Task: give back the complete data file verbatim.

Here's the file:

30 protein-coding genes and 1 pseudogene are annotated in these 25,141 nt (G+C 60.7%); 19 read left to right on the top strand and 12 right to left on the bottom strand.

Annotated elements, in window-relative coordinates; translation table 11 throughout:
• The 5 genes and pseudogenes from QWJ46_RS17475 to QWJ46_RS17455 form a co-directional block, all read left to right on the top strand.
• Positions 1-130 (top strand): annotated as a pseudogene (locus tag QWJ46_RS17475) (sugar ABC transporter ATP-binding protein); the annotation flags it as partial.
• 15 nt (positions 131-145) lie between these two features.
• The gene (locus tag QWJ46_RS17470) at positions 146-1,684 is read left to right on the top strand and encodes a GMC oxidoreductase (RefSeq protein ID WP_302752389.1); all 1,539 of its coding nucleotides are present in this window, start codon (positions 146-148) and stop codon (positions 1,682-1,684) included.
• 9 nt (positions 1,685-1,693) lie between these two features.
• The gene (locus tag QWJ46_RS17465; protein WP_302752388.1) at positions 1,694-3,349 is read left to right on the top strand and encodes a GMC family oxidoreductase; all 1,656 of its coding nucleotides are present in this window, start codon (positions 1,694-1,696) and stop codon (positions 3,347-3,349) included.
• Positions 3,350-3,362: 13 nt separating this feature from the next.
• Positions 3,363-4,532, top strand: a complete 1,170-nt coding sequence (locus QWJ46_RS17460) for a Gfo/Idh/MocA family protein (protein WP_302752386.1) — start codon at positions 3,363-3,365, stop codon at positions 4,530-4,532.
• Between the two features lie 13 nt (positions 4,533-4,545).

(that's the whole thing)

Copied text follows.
30 protein-coding genes and 1 pseudogene are annotated in these 25,141 nt (G+C 60.7%); 19 read left to right on the top strand and 12 right to left on the bottom strand.

Annotated elements, in window-relative coordinates; translation table 11 throughout:
• The 5 genes and pseudogenes from QWJ46_RS17475 to QWJ46_RS17455 form a co-directional block, all read left to right on the top strand.
• Positions 1-130 (top strand): annotated as a pseudogene (locus tag QWJ46_RS17475) (sugar ABC transporter ATP-binding protein); the annotation flags it as partial.
• 15 nt (positions 131-145) lie between these two features.
• The gene (locus tag QWJ46_RS17470) at positions 146-1,684 is read left to right on the top strand and encodes a GMC oxidoreductase (RefSeq protein ID WP_302752389.1); all 1,539 of its coding nucleotides are present in this window, start codon (positions 146-148) and stop codon (positions 1,682-1,684) included.
• 9 nt (positions 1,685-1,693) lie between these two features.
• The gene (locus tag QWJ46_RS17465; protein WP_302752388.1) at positions 1,694-3,349 is read left to right on the top strand and encodes a GMC family oxidoreductase; all 1,656 of its coding nucleotides are present in this window, start codon (positions 1,694-1,696) and stop codon (positions 3,347-3,349) included.
• Positions 3,350-3,362: 13 nt separating this feature from the next.
• Positions 3,363-4,532, top strand: a complete 1,170-nt coding sequence (locus QWJ46_RS17460) for a Gfo/Idh/MocA family protein (protein WP_302752386.1) — start codon at positions 3,363-3,365, stop codon at positions 4,530-4,532.
• Between the two features lie 13 nt (positions 4,533-4,545).